Just a few weeks later Clark invited Gary to perform with him inside the Desert View Watchtower as part of the Grand Canyon Music Festival. Together, they brought the oldest Hopi sounds to a structure whose architecture is inspired by Ancestral Puebloan ruins and whose interior is intricately decorated with traditional Hopi symbols. As they played, clouds gathered, lightning flashed across the sky, and raindrops fell on the South Rim of Grand Canyon.
Wanting to create an album dedicated to Hopi culture and honouring the cultural significance of Grand Canyon as the Hopi place of emergence, they gathered again at the Watchtower to record Clark’s songs with accompaniment from rim flute and clay drums. Without any rehearsal, Gary and Matthew followed Clark’s powerful vocals, guided by the spirit of the place. In just a few hours they created Öngtupqa, released on the ARC Music label in 2019. Nine songs were recorded, all of them on the first-take, with no studio enhancements necessary since the Watchtower’s acoustically superior walls provided the perfect amount of reverberation. Shortly before recording Öngtupqa, Gary visited the Dawa Cliffs – an incredible petroglyph panel on the Hopi Nation. Walking around in appreciation of the thousands of years of history preserved in the sandstone, Gary was captivated by the glyphs on the walls – individual flute players, groups of flute players, seated and standing flute players. What Gary found most striking about these images was the length of the flutes. Unlike the Hopi flutes heard on the mesas today, these stories preserved in stone depicted much longer instruments… just like the replicas he had been playing.
With these drawings still etched in Gary’s memory, he realized that although Öngtupqa honoured an authentic representation of Hopi culture, more could still be done to revive their use within the Hopi culture today. This inspired Songs for Leena, a new exploration, leading on from Öngtupqa, that delves into the plaintive ranges of the Hopi long flute via solo improvisations alone. Like Öngtupqa, these tracks are still inspired by the landscapes and the natural rhythms of the American Southwest and the people who have lived there since time immemorial. They are also one-take studio recordings, played within the moment, with no overdubs or added instrumentation.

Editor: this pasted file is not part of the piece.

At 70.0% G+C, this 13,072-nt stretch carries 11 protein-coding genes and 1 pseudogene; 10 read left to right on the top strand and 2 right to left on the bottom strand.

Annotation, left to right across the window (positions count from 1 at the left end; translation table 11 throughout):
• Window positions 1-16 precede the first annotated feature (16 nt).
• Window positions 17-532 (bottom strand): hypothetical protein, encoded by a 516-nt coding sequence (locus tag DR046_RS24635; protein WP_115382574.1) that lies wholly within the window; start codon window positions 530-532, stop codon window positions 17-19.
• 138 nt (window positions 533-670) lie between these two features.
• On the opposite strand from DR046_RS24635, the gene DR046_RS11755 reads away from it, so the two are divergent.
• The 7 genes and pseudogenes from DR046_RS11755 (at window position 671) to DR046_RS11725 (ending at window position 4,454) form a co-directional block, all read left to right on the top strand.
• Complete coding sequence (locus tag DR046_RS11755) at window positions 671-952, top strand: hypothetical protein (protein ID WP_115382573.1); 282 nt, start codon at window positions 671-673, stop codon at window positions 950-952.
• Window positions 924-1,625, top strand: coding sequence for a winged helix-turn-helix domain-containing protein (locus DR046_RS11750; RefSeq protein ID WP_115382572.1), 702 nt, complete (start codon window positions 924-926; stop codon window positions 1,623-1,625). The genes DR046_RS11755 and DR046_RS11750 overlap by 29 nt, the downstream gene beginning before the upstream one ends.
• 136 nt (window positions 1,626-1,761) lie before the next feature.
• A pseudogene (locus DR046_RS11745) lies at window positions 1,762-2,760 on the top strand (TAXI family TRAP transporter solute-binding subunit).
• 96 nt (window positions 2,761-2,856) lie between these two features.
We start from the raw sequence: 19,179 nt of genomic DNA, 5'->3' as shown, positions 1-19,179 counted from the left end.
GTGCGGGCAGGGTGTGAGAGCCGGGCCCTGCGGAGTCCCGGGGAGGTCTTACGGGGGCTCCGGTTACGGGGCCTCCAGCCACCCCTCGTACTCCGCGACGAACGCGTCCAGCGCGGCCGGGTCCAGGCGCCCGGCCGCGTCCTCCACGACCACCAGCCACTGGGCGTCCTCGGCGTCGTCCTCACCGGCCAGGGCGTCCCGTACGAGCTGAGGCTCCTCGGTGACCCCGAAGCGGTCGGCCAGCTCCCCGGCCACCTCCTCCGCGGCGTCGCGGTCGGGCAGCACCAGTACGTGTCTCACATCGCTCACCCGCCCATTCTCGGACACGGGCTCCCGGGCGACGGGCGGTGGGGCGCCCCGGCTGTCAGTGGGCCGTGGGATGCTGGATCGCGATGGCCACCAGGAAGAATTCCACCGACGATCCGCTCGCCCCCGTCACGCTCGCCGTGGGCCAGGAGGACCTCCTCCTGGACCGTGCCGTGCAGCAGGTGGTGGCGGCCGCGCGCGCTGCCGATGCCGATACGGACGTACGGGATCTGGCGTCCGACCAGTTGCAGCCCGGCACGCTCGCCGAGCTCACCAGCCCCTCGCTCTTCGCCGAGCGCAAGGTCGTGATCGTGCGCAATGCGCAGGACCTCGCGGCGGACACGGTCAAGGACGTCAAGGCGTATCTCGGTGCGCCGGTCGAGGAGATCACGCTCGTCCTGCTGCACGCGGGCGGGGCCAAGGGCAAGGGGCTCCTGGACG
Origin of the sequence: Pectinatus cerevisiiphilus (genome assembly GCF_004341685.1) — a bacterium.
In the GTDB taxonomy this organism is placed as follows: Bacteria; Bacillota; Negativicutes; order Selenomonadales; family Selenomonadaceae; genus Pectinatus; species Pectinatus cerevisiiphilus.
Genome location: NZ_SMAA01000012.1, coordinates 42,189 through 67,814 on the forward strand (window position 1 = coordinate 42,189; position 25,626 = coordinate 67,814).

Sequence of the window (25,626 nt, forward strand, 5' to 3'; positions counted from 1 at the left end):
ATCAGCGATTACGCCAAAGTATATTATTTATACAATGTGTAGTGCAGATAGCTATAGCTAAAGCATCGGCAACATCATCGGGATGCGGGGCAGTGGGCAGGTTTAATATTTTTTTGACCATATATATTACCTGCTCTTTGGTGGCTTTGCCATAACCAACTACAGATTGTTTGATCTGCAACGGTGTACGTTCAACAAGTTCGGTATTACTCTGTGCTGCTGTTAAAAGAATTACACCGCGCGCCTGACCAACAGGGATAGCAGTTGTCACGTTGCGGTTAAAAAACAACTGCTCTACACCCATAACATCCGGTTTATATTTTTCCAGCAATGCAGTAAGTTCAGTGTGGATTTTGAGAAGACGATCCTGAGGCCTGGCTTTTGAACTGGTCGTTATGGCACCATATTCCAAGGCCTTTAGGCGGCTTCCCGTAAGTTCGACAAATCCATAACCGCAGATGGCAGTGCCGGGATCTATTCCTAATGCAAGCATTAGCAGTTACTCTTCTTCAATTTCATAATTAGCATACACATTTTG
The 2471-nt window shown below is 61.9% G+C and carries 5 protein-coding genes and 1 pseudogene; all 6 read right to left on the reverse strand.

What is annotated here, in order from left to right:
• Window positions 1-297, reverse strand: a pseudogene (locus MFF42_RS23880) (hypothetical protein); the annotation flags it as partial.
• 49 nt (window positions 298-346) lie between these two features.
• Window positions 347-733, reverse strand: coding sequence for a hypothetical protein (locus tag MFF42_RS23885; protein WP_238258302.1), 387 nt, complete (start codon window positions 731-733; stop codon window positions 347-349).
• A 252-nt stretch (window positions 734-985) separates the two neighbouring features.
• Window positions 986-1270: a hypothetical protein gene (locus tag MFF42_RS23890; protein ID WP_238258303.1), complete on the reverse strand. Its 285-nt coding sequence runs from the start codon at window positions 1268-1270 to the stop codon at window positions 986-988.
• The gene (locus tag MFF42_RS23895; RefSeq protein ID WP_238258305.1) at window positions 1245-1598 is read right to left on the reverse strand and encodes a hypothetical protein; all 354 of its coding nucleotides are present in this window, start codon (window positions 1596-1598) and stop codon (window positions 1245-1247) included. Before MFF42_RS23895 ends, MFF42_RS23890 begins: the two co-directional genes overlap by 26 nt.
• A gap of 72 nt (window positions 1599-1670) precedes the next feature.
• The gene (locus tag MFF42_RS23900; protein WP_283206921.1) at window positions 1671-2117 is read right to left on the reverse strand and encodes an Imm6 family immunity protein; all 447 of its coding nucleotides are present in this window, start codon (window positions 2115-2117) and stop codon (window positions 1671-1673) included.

Gary explains, “I am proud to represent the sound of the Hopi long flute in a solo natural setting, without the aid of Western musical instruments or using Western music themes for compositions. For my inspiration I like to follow cloud patterns. I am bringing back a lost sound from my abilities and perspective. Unlike Öngtupqa, I am not trying to play traditional Hopi music on this album. I’m a contemporary flute artist at heart and that is what Hopis like about me – I’m not trying to be one of them, I’m just honouring who they are. I simply use my skills as a jazz flute improviser on the leena as a contribution to Hopi. “I believe that as a musician, one must play up to the music – always looking for new sounds to explore – to challenge yourself – to remain at a high artistic level. This, and honouring the Hopi’s sacred leena, is what this album is about.”
Due to Gary’s continuing dedication to the leena, via Öngtupqa and Songs for Leena, plus of course his long-time friendships with cultural practitioners of the tribe, the Hopi Cultural Preservation Office have recently invited Gary to join their ‘Hopi Long Flute Preservation Project.’ This was an offer never extended to a non-native before – a true honour. The project’s mission is simple – to keep the sounds of the original leena flowing across the landscape, and to inspire future generations of Hopi musicians to continue this important cultural tradition.
The focus on the leena itself is even more important today, as interestingly most Native American flutes that echo through gift shops and resort lobbies are actually adaptations of the Lakota courting love flute, with a minor pentatonic scale borrowed from the Japanese shakuhachi tradition. They are far from an accurate representation of authentic flute music of American Indians. Gary and the Hopi Cultural Preservation Office hope to reintroduce the leena by creating study guides and videos so that Hopi individuals selected for the project can learn how to play in the comfort of their own homes. This project brings new hope for the leena and the future generations of Hopi people.
A portion of the proceeds from this album is being donated to The Hopi Long Flute Preservation Project.
Photo Credits: (1) "Songs for Leena - Improvisations on the Hopi Long Flute", (2) Gary Stroutsos, (3) Clark Tenakhongva (unknown/website).